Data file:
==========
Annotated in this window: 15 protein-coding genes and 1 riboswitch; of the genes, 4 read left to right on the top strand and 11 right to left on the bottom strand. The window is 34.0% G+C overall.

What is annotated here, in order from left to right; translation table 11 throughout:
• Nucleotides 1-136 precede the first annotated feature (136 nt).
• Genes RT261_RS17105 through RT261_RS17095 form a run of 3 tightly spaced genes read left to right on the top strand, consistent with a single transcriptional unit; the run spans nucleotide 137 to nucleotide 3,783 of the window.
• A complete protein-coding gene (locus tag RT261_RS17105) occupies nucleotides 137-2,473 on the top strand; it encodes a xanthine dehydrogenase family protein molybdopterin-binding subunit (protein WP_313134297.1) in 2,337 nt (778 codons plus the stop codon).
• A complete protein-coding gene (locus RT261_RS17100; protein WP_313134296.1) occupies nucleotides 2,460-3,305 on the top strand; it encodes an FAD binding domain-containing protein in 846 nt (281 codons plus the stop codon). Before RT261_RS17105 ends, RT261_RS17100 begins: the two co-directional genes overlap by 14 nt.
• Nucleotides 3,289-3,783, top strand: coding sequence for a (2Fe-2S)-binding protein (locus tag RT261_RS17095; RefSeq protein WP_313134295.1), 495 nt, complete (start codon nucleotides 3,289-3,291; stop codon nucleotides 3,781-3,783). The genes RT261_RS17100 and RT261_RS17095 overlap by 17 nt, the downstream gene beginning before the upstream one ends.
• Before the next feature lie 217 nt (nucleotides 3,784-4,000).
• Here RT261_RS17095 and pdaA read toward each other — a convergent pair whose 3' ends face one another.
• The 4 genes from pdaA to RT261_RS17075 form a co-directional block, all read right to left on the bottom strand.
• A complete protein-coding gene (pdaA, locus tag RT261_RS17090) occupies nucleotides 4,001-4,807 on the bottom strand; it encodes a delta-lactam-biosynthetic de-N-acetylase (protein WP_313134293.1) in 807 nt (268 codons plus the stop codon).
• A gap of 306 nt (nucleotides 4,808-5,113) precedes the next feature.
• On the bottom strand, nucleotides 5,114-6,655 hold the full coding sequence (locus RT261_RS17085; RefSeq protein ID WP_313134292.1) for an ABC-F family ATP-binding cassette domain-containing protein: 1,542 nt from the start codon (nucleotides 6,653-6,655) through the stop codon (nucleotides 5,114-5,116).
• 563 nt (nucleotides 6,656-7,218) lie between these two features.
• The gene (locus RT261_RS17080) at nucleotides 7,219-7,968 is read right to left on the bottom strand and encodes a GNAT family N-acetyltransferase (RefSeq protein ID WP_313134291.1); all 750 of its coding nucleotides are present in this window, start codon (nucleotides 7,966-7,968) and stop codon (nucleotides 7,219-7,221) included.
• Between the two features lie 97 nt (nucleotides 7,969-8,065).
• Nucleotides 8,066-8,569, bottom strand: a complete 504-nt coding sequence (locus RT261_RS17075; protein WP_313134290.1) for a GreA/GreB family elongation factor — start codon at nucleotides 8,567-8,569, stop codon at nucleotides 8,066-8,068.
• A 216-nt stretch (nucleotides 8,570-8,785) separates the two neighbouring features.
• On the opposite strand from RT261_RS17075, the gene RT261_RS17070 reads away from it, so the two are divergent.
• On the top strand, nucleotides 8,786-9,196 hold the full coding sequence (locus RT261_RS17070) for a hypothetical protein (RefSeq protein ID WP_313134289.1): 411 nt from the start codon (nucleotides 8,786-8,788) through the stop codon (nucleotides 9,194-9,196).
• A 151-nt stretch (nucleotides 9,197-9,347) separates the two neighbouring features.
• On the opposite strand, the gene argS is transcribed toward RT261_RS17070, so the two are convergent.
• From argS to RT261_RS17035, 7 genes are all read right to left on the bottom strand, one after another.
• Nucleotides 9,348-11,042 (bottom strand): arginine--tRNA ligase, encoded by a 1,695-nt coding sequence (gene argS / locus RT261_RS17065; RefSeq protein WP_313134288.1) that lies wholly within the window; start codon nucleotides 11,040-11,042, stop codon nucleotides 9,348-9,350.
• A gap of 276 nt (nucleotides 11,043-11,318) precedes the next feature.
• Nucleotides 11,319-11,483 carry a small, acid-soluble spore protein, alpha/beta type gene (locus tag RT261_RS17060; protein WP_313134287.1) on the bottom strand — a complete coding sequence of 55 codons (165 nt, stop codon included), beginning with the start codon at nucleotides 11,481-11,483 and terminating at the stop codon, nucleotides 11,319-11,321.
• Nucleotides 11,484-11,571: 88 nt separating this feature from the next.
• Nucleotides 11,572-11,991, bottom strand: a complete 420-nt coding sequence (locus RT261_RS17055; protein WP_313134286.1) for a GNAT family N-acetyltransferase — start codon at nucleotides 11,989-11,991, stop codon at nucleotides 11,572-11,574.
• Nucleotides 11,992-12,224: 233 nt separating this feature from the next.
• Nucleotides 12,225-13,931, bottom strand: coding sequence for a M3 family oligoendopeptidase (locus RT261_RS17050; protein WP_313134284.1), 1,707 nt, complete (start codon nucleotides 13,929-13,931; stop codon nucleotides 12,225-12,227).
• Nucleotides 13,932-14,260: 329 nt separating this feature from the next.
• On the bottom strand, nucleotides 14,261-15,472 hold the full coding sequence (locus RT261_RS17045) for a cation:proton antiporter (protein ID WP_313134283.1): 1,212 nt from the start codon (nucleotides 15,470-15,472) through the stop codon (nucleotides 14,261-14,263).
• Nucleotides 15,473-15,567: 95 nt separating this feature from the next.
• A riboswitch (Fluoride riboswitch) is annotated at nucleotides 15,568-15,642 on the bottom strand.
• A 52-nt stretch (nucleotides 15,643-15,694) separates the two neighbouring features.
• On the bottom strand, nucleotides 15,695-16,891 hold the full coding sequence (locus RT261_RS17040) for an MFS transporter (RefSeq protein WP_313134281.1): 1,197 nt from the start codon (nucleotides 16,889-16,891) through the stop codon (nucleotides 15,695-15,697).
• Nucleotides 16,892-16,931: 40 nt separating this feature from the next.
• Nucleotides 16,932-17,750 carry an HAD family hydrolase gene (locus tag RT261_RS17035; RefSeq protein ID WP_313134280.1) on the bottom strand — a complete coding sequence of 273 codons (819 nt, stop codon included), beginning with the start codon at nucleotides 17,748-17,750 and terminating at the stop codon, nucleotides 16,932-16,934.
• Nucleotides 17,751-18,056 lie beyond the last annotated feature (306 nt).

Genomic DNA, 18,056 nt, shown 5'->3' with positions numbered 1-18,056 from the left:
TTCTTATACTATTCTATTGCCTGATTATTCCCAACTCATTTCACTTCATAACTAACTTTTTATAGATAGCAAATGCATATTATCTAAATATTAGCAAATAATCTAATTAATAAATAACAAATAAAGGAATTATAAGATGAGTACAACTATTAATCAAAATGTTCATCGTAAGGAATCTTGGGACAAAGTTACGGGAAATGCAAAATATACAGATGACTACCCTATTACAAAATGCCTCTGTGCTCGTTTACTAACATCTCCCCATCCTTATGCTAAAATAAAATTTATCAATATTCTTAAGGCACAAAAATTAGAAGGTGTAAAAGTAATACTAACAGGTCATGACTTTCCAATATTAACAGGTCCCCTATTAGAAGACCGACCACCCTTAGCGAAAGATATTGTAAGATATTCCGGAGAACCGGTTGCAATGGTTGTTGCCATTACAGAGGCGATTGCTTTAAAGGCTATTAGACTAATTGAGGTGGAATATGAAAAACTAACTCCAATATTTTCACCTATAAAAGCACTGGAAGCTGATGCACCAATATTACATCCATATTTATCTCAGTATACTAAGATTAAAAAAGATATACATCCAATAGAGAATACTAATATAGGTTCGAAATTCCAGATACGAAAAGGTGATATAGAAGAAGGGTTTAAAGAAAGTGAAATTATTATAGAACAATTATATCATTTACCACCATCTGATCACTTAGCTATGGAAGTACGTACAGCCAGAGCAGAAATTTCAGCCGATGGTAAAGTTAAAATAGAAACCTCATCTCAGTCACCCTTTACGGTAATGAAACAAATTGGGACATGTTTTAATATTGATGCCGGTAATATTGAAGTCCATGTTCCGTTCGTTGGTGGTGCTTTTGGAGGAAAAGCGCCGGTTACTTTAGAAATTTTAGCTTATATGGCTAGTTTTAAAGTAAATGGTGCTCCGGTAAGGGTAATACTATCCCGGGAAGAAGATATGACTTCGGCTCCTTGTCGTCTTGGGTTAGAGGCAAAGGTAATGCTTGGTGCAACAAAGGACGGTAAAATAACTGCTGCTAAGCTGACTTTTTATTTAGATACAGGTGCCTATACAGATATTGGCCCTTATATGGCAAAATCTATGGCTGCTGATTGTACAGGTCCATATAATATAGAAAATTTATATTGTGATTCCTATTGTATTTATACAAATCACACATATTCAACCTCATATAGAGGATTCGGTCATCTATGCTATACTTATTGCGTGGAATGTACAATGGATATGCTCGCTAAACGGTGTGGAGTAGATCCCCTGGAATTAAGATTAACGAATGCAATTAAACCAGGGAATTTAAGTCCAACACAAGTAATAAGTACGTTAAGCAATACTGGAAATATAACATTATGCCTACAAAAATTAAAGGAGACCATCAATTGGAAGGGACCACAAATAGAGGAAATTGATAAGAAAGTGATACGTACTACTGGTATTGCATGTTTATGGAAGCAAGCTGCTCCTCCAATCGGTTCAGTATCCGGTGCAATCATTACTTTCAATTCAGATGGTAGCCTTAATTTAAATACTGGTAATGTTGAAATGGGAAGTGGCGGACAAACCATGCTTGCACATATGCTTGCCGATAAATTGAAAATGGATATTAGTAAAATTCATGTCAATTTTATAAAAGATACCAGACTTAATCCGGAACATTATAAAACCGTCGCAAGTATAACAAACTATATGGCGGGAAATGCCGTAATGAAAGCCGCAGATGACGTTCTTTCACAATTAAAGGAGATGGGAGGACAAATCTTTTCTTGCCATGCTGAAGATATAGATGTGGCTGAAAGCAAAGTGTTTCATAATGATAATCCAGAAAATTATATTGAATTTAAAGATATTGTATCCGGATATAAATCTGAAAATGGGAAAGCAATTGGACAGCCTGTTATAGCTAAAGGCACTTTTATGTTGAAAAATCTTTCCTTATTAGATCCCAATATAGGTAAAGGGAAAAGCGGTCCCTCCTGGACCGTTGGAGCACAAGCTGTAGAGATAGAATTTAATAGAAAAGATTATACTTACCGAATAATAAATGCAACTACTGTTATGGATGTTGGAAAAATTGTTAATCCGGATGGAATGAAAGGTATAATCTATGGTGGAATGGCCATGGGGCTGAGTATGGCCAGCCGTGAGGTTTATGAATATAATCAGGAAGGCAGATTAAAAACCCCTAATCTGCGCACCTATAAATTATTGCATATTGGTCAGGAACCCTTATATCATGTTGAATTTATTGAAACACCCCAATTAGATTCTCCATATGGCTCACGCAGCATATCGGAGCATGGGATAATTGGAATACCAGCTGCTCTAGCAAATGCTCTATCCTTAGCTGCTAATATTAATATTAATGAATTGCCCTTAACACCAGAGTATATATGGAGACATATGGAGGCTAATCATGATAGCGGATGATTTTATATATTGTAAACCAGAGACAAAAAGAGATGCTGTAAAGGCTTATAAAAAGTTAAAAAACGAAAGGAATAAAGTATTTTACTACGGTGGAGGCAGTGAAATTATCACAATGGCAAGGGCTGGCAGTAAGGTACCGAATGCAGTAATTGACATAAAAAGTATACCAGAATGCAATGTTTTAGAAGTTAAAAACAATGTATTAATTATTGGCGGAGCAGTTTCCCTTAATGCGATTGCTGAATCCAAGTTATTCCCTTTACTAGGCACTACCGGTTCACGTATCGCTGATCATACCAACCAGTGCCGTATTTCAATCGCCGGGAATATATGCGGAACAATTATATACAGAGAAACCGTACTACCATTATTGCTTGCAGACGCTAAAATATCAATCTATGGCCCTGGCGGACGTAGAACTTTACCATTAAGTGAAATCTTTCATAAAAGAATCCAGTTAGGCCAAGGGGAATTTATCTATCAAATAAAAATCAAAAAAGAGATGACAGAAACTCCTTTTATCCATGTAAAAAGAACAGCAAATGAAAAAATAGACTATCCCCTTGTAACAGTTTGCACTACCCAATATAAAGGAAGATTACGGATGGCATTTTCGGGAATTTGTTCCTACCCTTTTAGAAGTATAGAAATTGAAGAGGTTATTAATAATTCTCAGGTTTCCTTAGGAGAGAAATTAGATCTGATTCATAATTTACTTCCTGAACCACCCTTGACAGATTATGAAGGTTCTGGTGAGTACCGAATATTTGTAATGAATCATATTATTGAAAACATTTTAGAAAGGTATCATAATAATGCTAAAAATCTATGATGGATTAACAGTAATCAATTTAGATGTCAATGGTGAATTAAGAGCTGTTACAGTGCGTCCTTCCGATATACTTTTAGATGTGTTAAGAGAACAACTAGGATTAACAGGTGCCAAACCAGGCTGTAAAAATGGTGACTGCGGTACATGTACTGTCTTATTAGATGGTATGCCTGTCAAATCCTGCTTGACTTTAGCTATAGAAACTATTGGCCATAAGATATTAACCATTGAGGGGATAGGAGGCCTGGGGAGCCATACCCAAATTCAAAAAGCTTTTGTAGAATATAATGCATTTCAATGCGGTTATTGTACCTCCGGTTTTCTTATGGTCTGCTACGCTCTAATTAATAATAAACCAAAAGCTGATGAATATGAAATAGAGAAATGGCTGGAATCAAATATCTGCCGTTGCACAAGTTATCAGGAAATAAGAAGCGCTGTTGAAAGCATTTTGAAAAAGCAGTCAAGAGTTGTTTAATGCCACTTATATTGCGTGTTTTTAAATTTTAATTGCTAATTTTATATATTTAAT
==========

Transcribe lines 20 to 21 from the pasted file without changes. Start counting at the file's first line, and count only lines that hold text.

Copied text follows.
• On the top strand, nucleotides 8,786-9,196 hold the full coding sequence (locus RT261_RS17070) for a hypothetical protein (RefSeq protein ID WP_313134289.1): 411 nt from the start codon (nucleotides 8,786-8,788) through the stop codon (nucleotides 9,194-9,196).
• A 151-nt stretch (nucleotides 9,197-9,347) separates the two neighbouring features.